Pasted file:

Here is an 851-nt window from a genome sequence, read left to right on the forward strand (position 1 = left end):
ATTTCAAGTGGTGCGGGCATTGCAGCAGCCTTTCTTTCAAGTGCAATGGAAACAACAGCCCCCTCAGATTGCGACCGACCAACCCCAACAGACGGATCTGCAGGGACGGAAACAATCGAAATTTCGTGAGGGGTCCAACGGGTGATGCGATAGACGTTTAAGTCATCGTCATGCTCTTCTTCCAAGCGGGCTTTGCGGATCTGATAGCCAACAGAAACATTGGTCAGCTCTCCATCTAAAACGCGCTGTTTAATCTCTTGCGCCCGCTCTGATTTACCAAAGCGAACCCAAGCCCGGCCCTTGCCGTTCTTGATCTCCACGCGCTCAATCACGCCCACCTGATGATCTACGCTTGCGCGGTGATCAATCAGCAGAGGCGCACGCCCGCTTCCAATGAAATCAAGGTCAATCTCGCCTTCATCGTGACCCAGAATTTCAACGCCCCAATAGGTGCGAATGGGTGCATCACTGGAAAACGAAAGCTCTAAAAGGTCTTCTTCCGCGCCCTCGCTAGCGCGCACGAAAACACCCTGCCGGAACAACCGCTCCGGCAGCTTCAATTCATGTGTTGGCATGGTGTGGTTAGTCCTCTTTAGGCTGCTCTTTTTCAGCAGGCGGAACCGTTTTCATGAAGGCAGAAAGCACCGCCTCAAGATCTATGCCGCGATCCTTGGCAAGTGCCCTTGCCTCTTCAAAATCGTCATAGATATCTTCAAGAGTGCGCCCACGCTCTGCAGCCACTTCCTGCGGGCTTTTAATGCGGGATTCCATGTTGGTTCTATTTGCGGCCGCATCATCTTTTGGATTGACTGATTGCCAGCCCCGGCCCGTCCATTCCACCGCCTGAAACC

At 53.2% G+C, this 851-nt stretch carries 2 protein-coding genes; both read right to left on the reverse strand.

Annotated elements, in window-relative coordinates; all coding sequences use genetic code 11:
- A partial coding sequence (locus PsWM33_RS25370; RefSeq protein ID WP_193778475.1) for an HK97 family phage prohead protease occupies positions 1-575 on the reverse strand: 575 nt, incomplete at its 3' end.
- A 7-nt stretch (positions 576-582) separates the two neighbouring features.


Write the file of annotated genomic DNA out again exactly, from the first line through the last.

Here is an 851-nt window from a genome sequence, read left to right on the forward strand (position 1 = left end):
ATTTCAAGTGGTGCGGGCATTGCAGCAGCCTTTCTTTCAAGTGCAATGGAAACAACAGCCCCCTCAGATTGCGACCGACCAACCCCAACAGACGGATCTGCAGGGACGGAAACAATCGAAATTTCGTGAGGGGTCCAACGGGTGATGCGATAGACGTTTAAGTCATCGTCATGCTCTTCTTCCAAGCGGGCTTTGCGGATCTGATAGCCAACAGAAACATTGGTCAGCTCTCCATCTAAAACGCGCTGTTTAATCTCTTGCGCCCGCTCTGATTTACCAAAGCGAACCCAAGCCCGGCCCTTGCCGTTCTTGATCTCCACGCGCTCAATCACGCCCACCTGATGATCTACGCTTGCGCGGTGATCAATCAGCAGAGGCGCACGCCCGCTTCCAATGAAATCAAGGTCAATCTCGCCTTCATCGTGACCCAGAATTTCAACGCCCCAATAGGTGCGAATGGGTGCATCACTGGAAAACGAAAGCTCTAAAAGGTCTTCTTCCGCGCCCTCGCTAGCGCGCACGAAAACACCCTGCCGGAACAACCGCTCCGGCAGCTTCAATTCATGTGTTGGCATGGTGTGGTTAGTCCTCTTTAGGCTGCTCTTTTTCAGCAGGCGGAACCGTTTTCATGAAGGCAGAAAGCACCGCCTCAAGATCTATGCCGCGATCCTTGGCAAGTGCCCTTGCCTCTTCAAAATCGTCATAGATATCTTCAAGAGTGCGCCCACGCTCTGCAGCCACTTCCTGCGGGCTTTTAATGCGGGATTCCATGTTGGTTCTATTTGCGGCCGCATCATCTTTTGGATTGACTGATTGCCAGCCCCGGCCCGTCCATTCCACCGCCTGAAACC

At 53.2% G+C, this 851-nt stretch carries 2 protein-coding genes; both read right to left on the reverse strand.

Annotated elements, in window-relative coordinates; all coding sequences use genetic code 11:
- A partial coding sequence (locus PsWM33_RS25370; RefSeq protein ID WP_193778475.1) for an HK97 family phage prohead protease occupies positions 1-575 on the reverse strand: 575 nt, incomplete at its 3' end.
- A 7-nt stretch (positions 576-582) separates the two neighbouring features.